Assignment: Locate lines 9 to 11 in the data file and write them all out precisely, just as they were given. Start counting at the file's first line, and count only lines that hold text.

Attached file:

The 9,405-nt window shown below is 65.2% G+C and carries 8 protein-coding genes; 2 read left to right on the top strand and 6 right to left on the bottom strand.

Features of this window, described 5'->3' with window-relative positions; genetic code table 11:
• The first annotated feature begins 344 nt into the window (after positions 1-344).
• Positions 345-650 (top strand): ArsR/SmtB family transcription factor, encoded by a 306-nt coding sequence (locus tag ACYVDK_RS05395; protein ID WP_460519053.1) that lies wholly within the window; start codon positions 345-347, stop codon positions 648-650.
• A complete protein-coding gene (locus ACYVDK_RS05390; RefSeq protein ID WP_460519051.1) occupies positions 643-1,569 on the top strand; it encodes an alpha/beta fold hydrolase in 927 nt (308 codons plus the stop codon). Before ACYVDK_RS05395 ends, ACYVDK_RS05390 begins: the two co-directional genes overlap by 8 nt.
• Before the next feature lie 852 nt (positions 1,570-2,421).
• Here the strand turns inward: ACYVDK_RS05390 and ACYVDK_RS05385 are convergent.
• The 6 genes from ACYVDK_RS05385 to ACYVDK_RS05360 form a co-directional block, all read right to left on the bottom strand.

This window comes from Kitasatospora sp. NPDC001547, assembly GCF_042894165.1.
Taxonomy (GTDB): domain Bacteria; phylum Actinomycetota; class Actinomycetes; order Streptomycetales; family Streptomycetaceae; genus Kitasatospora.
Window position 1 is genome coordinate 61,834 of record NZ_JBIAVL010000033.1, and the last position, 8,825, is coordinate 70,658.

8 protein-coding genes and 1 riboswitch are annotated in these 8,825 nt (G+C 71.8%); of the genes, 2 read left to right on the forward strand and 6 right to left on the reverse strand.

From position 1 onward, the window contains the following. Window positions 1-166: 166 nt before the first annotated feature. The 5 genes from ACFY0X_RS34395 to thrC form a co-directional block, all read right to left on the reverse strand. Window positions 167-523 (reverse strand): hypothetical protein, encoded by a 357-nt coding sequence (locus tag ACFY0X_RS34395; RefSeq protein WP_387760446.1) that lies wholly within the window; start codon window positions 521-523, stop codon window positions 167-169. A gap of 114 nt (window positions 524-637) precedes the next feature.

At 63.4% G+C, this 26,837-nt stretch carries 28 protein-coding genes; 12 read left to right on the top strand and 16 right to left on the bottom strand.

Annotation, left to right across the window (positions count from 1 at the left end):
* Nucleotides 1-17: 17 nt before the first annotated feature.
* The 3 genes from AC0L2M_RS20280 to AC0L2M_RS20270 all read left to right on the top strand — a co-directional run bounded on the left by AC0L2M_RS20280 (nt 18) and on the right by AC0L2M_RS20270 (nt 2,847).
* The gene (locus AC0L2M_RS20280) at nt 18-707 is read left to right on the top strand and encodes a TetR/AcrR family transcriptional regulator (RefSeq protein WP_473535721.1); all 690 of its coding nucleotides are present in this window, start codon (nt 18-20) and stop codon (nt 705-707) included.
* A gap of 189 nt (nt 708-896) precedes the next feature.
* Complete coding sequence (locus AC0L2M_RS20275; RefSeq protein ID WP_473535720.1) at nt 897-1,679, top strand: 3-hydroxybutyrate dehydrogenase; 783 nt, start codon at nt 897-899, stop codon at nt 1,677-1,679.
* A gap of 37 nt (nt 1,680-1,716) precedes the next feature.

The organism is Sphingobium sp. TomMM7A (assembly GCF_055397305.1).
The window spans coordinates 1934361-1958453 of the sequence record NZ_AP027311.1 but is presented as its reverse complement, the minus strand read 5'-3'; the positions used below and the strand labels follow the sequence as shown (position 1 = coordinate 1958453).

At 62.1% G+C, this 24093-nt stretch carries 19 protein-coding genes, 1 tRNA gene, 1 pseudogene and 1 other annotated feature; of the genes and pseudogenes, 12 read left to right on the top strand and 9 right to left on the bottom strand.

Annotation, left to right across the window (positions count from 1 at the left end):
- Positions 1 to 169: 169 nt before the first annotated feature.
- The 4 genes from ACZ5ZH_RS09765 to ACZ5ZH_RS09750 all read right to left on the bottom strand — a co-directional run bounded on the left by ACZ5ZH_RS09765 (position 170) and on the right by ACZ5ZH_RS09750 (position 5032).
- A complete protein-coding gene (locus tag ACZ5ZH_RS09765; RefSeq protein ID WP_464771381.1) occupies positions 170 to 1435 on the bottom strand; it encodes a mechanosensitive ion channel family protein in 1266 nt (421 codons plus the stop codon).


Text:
This window comes from Kitasatospora sp. NPDC001547, assembly GCF_042894165.1.
Taxonomy (GTDB): domain Bacteria; phylum Actinomycetota; class Actinomycetes; order Streptomycetales; family Streptomycetaceae; genus Kitasatospora.
Window position 1 is genome coordinate 61,834 of record NZ_JBIAVL010000033.1, and the last position, 8,825, is coordinate 70,658.